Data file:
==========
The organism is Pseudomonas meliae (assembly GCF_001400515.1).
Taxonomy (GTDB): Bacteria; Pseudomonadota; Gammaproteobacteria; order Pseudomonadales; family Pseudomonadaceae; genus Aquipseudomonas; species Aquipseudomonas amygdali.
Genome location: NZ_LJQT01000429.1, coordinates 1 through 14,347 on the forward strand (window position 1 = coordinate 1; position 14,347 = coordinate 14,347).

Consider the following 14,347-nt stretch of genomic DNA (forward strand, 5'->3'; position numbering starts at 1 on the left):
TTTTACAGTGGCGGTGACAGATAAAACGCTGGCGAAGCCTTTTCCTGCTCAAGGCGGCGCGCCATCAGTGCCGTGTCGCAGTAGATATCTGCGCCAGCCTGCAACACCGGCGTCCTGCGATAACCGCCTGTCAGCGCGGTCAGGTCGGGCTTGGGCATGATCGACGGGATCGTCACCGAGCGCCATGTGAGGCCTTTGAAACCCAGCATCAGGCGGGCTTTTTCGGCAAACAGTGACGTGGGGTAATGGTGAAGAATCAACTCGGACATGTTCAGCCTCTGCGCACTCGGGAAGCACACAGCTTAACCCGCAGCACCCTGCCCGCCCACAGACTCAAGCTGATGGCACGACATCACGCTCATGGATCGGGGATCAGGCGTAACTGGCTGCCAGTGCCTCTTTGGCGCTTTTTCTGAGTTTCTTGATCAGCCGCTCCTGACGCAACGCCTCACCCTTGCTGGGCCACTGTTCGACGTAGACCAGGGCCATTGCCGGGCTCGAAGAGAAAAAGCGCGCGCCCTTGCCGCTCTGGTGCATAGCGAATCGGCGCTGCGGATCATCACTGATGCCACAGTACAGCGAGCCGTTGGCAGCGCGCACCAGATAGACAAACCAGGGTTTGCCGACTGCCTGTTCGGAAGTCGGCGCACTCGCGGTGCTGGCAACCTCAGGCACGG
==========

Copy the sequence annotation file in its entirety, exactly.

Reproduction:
The organism is Pseudomonas meliae (assembly GCF_001400515.1).
Taxonomy (GTDB): Bacteria; Pseudomonadota; Gammaproteobacteria; order Pseudomonadales; family Pseudomonadaceae; genus Aquipseudomonas; species Aquipseudomonas amygdali.
Genome location: NZ_LJQT01000429.1, coordinates 1 through 14,347 on the forward strand (window position 1 = coordinate 1; position 14,347 = coordinate 14,347).

Consider the following 14,347-nt stretch of genomic DNA (forward strand, 5'->3'; position numbering starts at 1 on the left):
TTTTACAGTGGCGGTGACAGATAAAACGCTGGCGAAGCCTTTTCCTGCTCAAGGCGGCGCGCCATCAGTGCCGTGTCGCAGTAGATATCTGCGCCAGCCTGCAACACCGGCGTCCTGCGATAACCGCCTGTCAGCGCGGTCAGGTCGGGCTTGGGCATGATCGACGGGATCGTCACCGAGCGCCATGTGAGGCCTTTGAAACCCAGCATCAGGCGGGCTTTTTCGGCAAACAGTGACGTGGGGTAATGGTGAAGAATCAACTCGGACATGTTCAGCCTCTGCGCACTCGGGAAGCACACAGCTTAACCCGCAGCACCCTGCCCGCCCACAGACTCAAGCTGATGGCACGACATCACGCTCATGGATCGGGGATCAGGCGTAACTGGCTGCCAGTGCCTCTTTGGCGCTTTTTCTGAGTTTCTTGATCAGCCGCTCCTGACGCAACGCCTCACCCTTGCTGGGCCACTGTTCGACGTAGACCAGGGCCATTGCCGGGCTCGAAGAGAAAAAGCGCGCGCCCTTGCCGCTCTGGTGCATAGCGAATCGGCGCTGCGGATCATCACTGATGCCACAGTACAGCGAGCCGTTGGCAGCGCGCACCAGATAGACAAACCAGGGTTTGCCGACTGCCTGTTCGGAAGTCGGCGCACTCGCGGTGCTGGCAACCTCAGGCACGG